In total, samples from 21 patients were used, including five cases of hydroa vacciniforme, eight of CAEBV, four of hemophagocytic lymphohistiocytosis, and four of PTLD. Diagnoses of hydroa vacciniforme and PTLD were made on the basis of biopsy findings according to the World Health Organization (WHO) criteria (12, 38). Diagnoses of hemophagocytic lymphohistiocytosis were made on the basis of criteria proposed by an international treatment study group (39), whereas CAEBV was diagnosed using criteria proposed previously (40, 41).
Informed consent was obtained from all participants or their guardians according to the Declaration of Helsinki. This study was approved by the Institutional Review Board of the Nagoya University Hospital.
Flow cytometric in situ hybridization assay
Because all patients with EBV-associated T/NK-LPDs had very high numbers of EBV-infected cells in the peripheral blood, PBMCs were subjected to this assay. The flow cytometric in situ hybridization (flow-FISH) assay was performed as described previously (13, 42, 43). First, for surface marker staining, 5 × 105 PBMCs were stained with a PE-labeled anti-CCR4 antibody (R&D Systems), and PC5-labeled anti-CD4 (Immunotech), anti-TCRγδ (Immunotech), anti-CD8 (Immunotech), anti-CD20 (DAKO), and PC7-labeled anti-CD3 (BD Biosciences) antibodies for 1 hour at 4°C. For CD56 staining, a biotin-labeled anti-CD56 (eBioscience) antibody was used, followed by application of PE-conjugated streptavidin (eBioscience). Isotype-matched monoclonal mouse IgG antibodies were used as controls. Cells were fixed, permeabilized, and hybridized with EBER PNA Probe/FITC (Y5200; Dako) or Negative Control PNA Probe/FITC (Dako; ref. 13). An Alexa Fluor488 Signal Amplification Kit (Molecular Probes) was used to enhance the fluorescence and photostability. Stained cells were analyzed using a FACSCanto II and the FlowJo software.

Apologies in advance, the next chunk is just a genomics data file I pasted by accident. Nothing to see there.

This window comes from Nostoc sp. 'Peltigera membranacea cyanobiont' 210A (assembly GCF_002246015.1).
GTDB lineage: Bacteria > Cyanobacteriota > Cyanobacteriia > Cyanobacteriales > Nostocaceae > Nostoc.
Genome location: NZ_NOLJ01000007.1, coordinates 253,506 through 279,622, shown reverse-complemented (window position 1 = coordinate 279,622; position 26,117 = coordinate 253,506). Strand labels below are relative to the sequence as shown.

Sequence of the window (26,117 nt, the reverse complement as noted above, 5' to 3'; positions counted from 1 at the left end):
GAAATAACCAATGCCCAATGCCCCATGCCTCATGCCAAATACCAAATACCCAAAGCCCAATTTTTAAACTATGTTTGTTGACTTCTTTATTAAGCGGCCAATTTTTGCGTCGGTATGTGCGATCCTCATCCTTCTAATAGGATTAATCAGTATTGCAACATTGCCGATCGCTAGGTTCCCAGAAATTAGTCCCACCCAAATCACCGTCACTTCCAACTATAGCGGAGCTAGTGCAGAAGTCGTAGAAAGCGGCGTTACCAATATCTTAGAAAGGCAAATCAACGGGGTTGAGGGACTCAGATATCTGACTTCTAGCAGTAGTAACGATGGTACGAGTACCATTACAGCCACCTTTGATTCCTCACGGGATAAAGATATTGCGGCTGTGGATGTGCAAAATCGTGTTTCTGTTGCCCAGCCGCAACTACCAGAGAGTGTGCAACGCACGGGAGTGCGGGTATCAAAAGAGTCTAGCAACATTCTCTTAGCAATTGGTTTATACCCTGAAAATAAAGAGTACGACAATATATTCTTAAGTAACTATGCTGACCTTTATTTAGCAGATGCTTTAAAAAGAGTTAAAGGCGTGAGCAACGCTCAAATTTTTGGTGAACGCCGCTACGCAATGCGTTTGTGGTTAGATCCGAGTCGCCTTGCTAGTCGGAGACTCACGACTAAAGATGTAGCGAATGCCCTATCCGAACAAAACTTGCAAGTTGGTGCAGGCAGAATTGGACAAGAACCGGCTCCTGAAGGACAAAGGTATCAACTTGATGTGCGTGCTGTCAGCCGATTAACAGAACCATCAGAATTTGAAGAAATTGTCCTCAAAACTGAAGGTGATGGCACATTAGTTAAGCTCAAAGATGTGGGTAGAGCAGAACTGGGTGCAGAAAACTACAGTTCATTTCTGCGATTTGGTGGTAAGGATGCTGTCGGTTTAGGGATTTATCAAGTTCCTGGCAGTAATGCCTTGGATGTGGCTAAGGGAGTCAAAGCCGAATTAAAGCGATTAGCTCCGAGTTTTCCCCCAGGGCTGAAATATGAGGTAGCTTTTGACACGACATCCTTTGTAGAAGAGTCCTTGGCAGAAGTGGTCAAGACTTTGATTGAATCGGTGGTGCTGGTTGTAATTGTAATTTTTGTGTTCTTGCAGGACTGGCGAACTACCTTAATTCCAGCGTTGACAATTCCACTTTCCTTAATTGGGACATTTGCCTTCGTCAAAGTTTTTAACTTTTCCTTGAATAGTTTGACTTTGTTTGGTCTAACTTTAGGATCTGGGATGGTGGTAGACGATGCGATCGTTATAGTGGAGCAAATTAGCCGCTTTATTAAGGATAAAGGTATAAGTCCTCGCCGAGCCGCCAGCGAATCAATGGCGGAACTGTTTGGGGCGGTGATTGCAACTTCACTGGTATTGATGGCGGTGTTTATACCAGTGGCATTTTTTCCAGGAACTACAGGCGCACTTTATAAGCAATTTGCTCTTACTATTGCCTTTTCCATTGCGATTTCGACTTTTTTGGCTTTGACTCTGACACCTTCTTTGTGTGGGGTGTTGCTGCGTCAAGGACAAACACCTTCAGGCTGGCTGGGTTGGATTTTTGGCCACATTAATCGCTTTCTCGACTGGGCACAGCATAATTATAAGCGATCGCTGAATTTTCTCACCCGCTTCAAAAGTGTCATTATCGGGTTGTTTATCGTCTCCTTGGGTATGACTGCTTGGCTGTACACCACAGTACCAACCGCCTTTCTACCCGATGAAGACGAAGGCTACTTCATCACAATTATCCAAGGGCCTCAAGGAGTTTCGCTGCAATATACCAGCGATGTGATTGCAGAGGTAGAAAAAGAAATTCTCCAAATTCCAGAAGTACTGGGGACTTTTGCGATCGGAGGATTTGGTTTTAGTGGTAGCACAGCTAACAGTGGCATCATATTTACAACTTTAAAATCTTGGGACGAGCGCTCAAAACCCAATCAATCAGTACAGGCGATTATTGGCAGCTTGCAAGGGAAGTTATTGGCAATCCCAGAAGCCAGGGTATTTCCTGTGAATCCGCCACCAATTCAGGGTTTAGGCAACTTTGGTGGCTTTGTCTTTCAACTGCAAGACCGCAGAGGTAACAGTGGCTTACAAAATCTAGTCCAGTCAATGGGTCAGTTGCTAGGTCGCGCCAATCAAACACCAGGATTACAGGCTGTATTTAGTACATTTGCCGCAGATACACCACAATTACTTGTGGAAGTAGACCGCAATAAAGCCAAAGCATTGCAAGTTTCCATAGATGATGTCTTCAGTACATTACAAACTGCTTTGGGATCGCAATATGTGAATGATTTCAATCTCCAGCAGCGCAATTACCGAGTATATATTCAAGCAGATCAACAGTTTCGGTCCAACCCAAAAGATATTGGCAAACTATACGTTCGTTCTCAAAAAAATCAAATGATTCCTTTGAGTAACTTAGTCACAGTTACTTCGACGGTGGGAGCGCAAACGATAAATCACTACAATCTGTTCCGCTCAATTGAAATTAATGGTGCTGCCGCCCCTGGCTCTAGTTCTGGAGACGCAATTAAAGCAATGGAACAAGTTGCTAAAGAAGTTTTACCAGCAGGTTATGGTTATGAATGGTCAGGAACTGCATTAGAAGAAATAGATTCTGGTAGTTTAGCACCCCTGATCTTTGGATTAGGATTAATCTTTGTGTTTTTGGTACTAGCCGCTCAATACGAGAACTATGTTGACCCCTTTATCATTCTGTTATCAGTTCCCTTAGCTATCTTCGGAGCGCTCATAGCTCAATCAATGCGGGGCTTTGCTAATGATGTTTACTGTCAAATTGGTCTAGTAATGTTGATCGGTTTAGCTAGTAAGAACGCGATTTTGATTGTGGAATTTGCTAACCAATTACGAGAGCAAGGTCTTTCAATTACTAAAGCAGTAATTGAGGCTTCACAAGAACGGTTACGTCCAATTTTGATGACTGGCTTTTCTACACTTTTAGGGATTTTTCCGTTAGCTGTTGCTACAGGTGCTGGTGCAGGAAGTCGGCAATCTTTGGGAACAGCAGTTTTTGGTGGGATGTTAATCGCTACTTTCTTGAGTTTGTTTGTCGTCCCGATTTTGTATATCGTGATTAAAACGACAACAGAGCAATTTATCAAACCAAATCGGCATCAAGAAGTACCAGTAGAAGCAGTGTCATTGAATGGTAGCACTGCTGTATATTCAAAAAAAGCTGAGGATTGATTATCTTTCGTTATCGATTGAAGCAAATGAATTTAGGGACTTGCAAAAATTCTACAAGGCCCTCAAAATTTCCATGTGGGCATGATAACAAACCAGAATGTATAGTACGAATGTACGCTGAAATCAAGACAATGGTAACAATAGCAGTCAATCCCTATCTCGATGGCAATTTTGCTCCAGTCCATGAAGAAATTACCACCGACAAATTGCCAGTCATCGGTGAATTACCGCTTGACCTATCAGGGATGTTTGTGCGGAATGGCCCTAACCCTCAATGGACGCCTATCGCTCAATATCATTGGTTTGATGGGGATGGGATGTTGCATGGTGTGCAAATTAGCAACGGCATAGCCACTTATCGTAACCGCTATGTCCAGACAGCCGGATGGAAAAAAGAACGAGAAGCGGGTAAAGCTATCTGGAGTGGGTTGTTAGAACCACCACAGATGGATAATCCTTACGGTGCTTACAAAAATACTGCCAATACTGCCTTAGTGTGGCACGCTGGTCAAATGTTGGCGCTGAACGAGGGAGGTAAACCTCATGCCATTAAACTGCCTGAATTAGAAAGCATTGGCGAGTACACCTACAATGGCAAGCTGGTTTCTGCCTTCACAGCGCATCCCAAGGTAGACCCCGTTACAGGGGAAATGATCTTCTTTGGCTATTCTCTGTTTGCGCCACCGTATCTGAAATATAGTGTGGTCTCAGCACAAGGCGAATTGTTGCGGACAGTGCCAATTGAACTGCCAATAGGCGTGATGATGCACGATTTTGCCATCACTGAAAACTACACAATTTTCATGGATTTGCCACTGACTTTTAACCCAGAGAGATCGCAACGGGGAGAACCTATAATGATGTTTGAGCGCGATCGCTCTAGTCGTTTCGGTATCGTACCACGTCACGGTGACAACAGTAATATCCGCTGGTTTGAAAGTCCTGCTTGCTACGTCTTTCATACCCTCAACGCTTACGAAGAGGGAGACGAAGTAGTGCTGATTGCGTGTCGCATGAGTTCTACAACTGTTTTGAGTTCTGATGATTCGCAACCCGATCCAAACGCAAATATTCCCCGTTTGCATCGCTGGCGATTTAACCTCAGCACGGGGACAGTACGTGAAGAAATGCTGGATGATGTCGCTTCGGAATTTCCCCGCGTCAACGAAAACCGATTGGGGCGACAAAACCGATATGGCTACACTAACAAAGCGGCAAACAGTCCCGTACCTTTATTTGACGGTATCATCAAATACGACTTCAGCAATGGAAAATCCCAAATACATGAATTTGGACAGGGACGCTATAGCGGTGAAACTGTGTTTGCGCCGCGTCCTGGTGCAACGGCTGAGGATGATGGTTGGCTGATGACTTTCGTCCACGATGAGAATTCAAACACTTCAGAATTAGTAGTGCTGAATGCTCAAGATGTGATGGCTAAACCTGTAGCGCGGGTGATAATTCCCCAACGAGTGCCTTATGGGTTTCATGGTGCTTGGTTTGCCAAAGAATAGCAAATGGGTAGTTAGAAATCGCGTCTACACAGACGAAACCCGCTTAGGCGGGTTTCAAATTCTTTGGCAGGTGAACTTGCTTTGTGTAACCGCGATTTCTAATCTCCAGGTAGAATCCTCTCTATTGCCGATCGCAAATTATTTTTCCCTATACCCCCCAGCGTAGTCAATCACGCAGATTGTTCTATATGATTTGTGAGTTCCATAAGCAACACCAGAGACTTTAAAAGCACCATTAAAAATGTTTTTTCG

Ex vivo ADCC assay
PBMCs were obtained from a patient with hydroa vacciniforme, and γδT cells and NK cells were separated by magnetic sorting. In a similar way, NK cells were isolated from two healthy volunteers. γδT cells were used as the target, whereas NK cells were used as the effector. Target (1.0 × 104) and effector cells were cultured in 96-well plates with or without 10 μg/mL mogamulizumab for 24 hours. The ratio of target:effector was fixed at 1:10. The percentage of cell death was calculated by the same procedure as the in vitro ADCC assay. Each experiment was performed in triplicate, and the mean and standard error were shown.